Password Managers - Part 2 of 2
This article is a continuation from Part 1. If you would like to go back and read Part 1, please
The importance of using different passwords for each site
If you re-use a password on multiple accounts, even if your password is long and complicated, all it takes is one account getting compromised to make all your other accounts vulnerable. Password compromises are quite common these days. If an attacker
gets access to your password through an insecure, innocuous website, they can then use it to pivot to more sensitive ones, like your bank, tax, or online health care accounts.
Quick and recommended read: "Why Is It So Important to Use a Different Password on Every Site?"
What are Password Managers?
- Password Managers are software applications that can be used to create, store, and manage a large number of passwords in an encrypted format. These passwords are saved either in the local memory of the user’s system or in cloud storage.
- They help save time by automatically enter login details into the forms with just one click
- The automatic form filling feature fills in the login information for a particular URL whenever it loads, and thus reduces manual errors and protects systems from hacker attacks such as keylogging (action of recording the keys struck on a keyboard, typically covertly) or from some phishing sites.
- Some of the types of password managers are: Web-browser based, cloud-based, portable, desktop, and stateless
LastPass: Chipkin's Recommended Password Manager
LastPass is the most popular password management and freemium software, irrespective of the huge competitors out in the market. It provides an excellent balance of options and features rich with multiplatform support. You can access this software on multiple devices that have Windows, macOS, Linux, Android, iOS, Windows mobile, and has plugins for Chrome, Firefox, Safari, Opera, and Microsoft Edge.
- Unlimited passwords storage
- Credit monitoring
- Password generator
- Secure note storage
- Notifications when a site you have an account with has been hacked
- One-to-one sharing and a "challenge" to test their own security situation
- Tools to autofill forms
- Streamline online shopping, and more…
LastPass stores your data on its own servers in the cloud as well as on your device. Fortunately, LastPass secures your data with AES-256-bit encryption and salted hashes. Your data is encrypted and decrypted on your device, so the data stored with LastPass is in a readable state only on your device(s). Two-factor authentication is available to both free and premium users of LastPass. Premium subscribers gain hardware two-factor options like Fingerprint Authentication (via Windows Biometric Framework), Yubikey Multifactor Authentication and Sesame Multifactor Authentication. As of June 2018, Yubikey NFC-based authentication is supported on iOS as well as Android. LastPass Premium costs $24 a year for a single user, or $48 a year for a family plan that supports up to six users.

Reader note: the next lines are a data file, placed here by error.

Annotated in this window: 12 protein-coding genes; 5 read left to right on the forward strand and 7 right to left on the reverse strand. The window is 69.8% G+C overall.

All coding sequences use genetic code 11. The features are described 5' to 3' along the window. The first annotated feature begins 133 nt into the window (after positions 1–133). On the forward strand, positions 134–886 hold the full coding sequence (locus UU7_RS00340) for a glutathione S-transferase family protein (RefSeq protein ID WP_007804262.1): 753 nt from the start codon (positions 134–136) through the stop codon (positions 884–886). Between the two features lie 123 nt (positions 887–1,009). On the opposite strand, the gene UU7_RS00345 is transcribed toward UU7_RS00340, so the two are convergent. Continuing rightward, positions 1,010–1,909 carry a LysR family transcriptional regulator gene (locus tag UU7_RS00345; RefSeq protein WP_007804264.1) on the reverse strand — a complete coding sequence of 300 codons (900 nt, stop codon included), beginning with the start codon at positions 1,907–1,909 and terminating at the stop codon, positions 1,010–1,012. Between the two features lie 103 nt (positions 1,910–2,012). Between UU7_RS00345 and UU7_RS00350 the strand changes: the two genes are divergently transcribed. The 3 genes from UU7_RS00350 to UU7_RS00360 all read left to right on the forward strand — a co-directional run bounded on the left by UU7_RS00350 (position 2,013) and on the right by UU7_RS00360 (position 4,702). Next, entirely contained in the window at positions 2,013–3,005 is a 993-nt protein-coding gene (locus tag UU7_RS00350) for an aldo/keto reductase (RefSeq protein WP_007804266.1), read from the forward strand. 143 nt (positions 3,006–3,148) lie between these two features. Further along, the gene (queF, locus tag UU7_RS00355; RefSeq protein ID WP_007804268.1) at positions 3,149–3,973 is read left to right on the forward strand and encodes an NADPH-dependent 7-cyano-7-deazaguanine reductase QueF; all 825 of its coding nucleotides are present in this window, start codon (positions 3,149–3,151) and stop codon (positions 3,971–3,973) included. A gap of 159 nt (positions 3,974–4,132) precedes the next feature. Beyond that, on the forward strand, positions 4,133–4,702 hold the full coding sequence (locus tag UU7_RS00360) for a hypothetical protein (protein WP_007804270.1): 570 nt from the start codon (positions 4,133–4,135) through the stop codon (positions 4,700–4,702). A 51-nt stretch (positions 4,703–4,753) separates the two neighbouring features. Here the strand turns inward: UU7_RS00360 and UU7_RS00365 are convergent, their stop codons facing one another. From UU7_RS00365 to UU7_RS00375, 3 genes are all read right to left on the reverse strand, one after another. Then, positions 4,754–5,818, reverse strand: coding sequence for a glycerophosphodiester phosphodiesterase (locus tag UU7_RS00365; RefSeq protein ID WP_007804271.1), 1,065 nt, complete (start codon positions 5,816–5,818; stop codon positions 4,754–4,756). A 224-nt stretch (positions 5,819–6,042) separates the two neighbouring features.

Google's Password Manager
Google,or, more specifically, Chrome, has had a makeshift password manager for a while now. You’ve probably seen it before: any time you enter a password into a site, Chrome will ask if you want to save that password for later. Now, the whole system has been upgraded and rolled into Google’s Smart Lock feature. If that name sounds familiar, it’s probably because you’ve used it on your Android phone. Smart Lock originally allowed you to unlock your Android phone if you had it paired with a trusted Bluetooth device (like a smartwatch) or were in a trusted location (like your home).
- You can manage your passwords from the web (protected by Google’s standard two-factor authentication)
- You can now save (some) app passwords
- Auto Sign-In bypasses app sign in entirely
- Your Google account is your master key
- Giving all your passwords to Google
- Storing your most sensitive data in closed-source software
- Smart Lock has no integrated UI to generate a random password when signing up for a new website
- It cannot be used for long multi-line plain text secrets such as cryptographic key pairs.
- It is optimized for Google’s Android and Chrome and becomes less convenient if you are willing to switch to iOS or Firefox.
Other Password Managers
Besides just LastPass and Google, you have a wide selection of other password managers to choose from. These other options may be better suited for your needs than the ones that have been listed above. We encourage you to do your own research and decide on the best one to suit your needs. Some of the notable ones are DashLane, Zoho Vault, and Keeper. These all vary on price, customer support, password strength checker, # of available passwords, unsecure login notifications, and more.
- https://www.sagedatasecurity.com/blog/what-makes-a-strong-password-and-six-steps-to-create-one https://www.getsafeonline.org/protecting-yourself/passwords/
- https://askleo.com/why-is-it-so-important-to-use-a-different-password-on-every-site/ https://www.tomsguide.com/us/lastpass,review-3775.html
- https://in.pcmag.com/lastpass/36459/review/lastpass https://lifehacker.com/googles-new-smart-lock-is-the-password-manager-for-the-1710352668
- https://www.thewindowsclub.com/google-password-manager https://lifehacker.com/5529133/five-best-password-managers/a>